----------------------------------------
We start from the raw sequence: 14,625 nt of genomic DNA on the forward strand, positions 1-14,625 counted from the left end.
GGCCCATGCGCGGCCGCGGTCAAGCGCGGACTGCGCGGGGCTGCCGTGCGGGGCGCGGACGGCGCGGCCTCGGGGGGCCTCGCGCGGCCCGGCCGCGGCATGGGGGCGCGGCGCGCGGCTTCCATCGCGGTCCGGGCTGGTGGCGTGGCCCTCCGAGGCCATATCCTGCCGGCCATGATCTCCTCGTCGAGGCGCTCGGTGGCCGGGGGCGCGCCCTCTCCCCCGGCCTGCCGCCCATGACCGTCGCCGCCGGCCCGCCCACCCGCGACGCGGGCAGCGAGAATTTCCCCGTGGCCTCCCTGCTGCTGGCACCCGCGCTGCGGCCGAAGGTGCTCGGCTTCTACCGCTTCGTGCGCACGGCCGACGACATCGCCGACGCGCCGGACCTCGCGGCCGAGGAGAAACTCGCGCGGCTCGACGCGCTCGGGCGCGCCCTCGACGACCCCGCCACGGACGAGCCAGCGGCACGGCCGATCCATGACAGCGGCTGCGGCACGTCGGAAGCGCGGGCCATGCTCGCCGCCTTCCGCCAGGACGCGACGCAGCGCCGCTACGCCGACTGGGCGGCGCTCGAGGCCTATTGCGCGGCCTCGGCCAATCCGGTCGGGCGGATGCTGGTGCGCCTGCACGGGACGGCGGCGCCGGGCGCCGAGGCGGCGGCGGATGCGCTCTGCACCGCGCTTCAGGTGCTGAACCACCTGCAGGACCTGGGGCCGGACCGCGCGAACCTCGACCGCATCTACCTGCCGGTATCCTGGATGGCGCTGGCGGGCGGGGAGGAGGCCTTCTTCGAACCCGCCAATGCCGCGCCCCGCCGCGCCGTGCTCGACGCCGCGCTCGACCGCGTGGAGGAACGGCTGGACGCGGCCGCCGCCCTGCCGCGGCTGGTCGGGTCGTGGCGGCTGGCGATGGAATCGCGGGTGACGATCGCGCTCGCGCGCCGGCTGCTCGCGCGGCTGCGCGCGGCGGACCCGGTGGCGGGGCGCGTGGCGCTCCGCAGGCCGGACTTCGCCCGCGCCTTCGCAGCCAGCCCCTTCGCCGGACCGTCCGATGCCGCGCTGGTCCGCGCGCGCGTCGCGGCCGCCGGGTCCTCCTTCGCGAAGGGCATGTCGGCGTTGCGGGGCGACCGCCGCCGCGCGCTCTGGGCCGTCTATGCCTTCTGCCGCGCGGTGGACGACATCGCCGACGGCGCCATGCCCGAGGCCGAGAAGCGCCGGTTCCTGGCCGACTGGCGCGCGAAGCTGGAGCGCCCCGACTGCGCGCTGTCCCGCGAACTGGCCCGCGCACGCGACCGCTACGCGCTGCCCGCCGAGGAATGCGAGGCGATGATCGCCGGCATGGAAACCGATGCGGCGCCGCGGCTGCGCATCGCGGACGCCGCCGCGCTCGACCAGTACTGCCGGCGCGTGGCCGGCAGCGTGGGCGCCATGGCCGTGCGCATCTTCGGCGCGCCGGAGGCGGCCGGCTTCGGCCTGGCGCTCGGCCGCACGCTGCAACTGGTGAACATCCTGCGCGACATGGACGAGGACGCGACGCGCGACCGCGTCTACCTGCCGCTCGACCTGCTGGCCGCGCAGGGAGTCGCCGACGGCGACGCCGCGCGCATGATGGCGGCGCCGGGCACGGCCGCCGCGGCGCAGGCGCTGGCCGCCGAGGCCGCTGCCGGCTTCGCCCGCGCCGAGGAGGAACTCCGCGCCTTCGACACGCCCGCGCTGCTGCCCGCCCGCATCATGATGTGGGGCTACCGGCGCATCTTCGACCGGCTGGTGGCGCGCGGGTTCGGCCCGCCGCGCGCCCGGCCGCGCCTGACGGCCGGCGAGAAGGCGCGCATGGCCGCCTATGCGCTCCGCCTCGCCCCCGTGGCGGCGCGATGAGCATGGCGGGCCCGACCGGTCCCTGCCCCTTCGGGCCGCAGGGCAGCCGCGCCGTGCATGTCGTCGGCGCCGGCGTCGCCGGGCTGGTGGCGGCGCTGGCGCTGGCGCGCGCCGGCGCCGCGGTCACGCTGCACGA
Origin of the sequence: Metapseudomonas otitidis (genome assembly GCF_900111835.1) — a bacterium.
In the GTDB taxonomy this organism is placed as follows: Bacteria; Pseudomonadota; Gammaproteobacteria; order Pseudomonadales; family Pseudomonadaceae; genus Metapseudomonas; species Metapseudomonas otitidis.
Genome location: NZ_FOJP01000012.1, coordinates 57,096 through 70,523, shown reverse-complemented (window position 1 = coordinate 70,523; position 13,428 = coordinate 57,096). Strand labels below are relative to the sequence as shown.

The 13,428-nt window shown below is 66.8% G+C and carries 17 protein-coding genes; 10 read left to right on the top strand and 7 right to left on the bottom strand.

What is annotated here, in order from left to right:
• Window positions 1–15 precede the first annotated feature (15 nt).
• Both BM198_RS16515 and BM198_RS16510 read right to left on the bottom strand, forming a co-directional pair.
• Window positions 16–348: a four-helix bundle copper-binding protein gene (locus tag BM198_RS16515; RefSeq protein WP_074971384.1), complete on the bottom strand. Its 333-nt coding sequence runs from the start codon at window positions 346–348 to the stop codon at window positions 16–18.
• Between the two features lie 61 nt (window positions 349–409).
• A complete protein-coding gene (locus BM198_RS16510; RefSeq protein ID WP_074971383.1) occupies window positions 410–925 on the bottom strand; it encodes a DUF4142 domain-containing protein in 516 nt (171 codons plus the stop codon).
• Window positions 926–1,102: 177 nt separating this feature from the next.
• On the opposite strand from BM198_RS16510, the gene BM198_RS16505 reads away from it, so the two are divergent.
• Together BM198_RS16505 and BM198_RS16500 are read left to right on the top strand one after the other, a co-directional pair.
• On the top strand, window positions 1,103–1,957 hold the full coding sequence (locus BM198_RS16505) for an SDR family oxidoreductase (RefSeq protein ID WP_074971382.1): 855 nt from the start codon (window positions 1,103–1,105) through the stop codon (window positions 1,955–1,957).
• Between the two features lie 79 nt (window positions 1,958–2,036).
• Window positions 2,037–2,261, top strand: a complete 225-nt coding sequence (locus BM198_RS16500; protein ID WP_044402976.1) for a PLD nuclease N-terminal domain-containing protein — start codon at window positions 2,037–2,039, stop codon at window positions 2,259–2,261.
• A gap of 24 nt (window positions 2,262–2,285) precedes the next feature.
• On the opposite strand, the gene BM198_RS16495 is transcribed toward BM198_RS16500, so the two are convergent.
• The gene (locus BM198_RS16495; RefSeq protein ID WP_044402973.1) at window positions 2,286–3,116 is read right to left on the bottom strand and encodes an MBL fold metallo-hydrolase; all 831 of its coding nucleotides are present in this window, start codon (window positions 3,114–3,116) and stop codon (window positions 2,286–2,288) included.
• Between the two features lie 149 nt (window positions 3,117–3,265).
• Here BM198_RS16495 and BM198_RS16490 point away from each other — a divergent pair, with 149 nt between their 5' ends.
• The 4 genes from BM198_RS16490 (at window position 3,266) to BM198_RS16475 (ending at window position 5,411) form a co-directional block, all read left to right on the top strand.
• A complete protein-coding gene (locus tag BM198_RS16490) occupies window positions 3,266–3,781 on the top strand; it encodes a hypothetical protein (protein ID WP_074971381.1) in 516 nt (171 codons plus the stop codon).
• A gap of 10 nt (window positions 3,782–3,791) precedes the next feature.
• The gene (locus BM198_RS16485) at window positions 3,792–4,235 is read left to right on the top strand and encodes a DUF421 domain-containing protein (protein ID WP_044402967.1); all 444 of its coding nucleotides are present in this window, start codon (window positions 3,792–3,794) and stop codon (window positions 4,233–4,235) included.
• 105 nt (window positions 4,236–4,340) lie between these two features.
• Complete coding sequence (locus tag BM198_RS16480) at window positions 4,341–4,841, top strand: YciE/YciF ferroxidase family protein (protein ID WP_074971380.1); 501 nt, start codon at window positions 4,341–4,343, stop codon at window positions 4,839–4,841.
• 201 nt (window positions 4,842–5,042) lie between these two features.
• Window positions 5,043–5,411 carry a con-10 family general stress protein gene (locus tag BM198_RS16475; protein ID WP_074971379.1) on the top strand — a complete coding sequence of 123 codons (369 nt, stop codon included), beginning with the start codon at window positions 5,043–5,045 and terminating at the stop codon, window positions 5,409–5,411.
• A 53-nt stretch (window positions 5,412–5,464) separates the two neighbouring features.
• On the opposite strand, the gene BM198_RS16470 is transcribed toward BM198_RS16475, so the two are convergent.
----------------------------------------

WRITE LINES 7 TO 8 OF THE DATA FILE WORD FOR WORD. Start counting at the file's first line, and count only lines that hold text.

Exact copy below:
What is annotated here, in order from left to right:
• Window positions 1–15 precede the first annotated feature (15 nt).